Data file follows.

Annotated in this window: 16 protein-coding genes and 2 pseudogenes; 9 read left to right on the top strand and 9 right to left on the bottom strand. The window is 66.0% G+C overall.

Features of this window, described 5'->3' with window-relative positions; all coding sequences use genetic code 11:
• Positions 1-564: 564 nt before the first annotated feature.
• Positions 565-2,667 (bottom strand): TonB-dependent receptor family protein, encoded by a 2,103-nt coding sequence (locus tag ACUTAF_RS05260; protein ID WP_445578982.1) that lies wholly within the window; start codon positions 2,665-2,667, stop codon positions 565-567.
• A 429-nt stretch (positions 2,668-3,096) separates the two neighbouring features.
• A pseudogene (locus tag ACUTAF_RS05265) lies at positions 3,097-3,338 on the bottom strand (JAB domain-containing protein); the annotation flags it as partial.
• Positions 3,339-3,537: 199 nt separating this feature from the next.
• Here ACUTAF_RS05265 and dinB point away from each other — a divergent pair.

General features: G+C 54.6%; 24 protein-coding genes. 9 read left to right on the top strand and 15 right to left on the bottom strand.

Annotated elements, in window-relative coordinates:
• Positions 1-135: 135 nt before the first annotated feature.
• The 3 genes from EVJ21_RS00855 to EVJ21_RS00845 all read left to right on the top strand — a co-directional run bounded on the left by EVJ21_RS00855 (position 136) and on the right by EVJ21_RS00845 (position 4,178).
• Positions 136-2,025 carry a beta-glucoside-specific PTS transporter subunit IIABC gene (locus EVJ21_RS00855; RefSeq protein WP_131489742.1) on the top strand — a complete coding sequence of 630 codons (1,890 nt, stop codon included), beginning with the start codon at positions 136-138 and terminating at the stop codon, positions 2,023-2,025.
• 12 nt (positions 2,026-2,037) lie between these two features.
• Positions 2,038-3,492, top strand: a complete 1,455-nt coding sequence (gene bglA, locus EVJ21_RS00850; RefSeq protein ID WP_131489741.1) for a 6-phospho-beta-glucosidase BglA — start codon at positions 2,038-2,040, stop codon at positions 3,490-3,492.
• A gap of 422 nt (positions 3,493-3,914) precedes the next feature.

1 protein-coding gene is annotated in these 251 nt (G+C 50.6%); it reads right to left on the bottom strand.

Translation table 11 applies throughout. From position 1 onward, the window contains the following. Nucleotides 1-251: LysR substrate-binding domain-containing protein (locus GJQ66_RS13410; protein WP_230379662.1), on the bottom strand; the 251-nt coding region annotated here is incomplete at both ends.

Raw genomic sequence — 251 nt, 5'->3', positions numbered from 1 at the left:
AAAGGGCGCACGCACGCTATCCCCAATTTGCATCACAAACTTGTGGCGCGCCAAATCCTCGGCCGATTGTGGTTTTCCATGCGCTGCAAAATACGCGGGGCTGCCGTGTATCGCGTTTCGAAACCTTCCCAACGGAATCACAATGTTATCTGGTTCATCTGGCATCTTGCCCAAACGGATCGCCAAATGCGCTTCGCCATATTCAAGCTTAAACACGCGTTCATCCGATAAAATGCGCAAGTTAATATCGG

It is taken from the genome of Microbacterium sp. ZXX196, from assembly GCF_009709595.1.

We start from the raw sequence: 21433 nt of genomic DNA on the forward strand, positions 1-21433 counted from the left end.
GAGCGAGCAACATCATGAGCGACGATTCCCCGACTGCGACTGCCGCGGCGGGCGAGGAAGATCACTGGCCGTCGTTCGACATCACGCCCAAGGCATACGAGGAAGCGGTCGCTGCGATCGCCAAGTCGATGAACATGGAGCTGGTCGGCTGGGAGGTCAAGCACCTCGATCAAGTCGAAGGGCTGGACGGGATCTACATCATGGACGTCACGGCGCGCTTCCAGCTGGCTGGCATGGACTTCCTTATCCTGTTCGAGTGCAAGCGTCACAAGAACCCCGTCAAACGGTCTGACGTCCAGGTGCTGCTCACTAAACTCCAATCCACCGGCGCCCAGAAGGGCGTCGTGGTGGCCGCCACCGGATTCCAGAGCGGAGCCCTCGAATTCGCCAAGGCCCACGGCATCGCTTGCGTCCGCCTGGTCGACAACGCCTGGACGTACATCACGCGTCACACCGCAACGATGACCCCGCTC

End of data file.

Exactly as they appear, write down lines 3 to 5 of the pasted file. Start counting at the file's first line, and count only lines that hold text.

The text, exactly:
• Positions 1-564: 564 nt before the first annotated feature.
• Positions 565-2,667 (bottom strand): TonB-dependent receptor family protein, encoded by a 2,103-nt coding sequence (locus tag ACUTAF_RS05260; protein ID WP_445578982.1) that lies wholly within the window; start codon positions 2,665-2,667, stop codon positions 565-567.
• A 429-nt stretch (positions 2,668-3,096) separates the two neighbouring features.